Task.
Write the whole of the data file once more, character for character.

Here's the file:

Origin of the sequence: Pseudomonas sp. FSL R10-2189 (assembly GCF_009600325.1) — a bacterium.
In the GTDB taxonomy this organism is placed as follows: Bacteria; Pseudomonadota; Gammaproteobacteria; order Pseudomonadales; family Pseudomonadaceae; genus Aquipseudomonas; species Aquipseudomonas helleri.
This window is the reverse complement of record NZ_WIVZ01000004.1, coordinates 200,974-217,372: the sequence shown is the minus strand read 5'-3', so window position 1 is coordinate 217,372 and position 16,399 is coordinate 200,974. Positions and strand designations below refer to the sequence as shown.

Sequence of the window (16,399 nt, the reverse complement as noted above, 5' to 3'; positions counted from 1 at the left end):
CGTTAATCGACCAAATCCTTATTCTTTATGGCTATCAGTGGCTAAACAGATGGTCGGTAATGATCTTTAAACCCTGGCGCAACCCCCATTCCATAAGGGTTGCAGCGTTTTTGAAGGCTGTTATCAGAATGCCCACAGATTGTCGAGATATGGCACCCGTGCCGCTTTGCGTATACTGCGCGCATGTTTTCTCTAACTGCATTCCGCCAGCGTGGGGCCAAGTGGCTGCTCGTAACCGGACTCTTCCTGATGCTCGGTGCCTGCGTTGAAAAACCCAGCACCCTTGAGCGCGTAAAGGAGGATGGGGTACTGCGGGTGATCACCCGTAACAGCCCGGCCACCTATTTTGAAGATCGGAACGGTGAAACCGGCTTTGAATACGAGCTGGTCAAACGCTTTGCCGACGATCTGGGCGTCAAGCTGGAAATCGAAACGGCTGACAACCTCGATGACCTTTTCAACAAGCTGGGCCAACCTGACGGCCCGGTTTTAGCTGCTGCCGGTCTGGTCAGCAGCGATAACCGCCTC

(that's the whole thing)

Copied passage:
Origin of the sequence: Pseudomonas sp. FSL R10-2189 (assembly GCF_009600325.1) — a bacterium.
In the GTDB taxonomy this organism is placed as follows: Bacteria; Pseudomonadota; Gammaproteobacteria; order Pseudomonadales; family Pseudomonadaceae; genus Aquipseudomonas; species Aquipseudomonas helleri.
This window is the reverse complement of record NZ_WIVZ01000004.1, coordinates 200,974-217,372: the sequence shown is the minus strand read 5'-3', so window position 1 is coordinate 217,372 and position 16,399 is coordinate 200,974. Positions and strand designations below refer to the sequence as shown.

Sequence of the window (16,399 nt, the reverse complement as noted above, 5' to 3'; positions counted from 1 at the left end):
CGTTAATCGACCAAATCCTTATTCTTTATGGCTATCAGTGGCTAAACAGATGGTCGGTAATGATCTTTAAACCCTGGCGCAACCCCCATTCCATAAGGGTTGCAGCGTTTTTGAAGGCTGTTATCAGAATGCCCACAGATTGTCGAGATATGGCACCCGTGCCGCTTTGCGTATACTGCGCGCATGTTTTCTCTAACTGCATTCCGCCAGCGTGGGGCCAAGTGGCTGCTCGTAACCGGACTCTTCCTGATGCTCGGTGCCTGCGTTGAAAAACCCAGCACCCTTGAGCGCGTAAAGGAGGATGGGGTACTGCGGGTGATCACCCGTAACAGCCCGGCCACCTATTTTGAAGATCGGAACGGTGAAACCGGCTTTGAATACGAGCTGGTCAAACGCTTTGCCGACGATCTGGGCGTCAAGCTGGAAATCGAAACGGCTGACAACCTCGATGACCTTTTCAACAAGCTGGGCCAACCTGACGGCCCGGTTTTAGCTGCTGCCGGTCTGGTCAGCAGCGATAACCGCCTC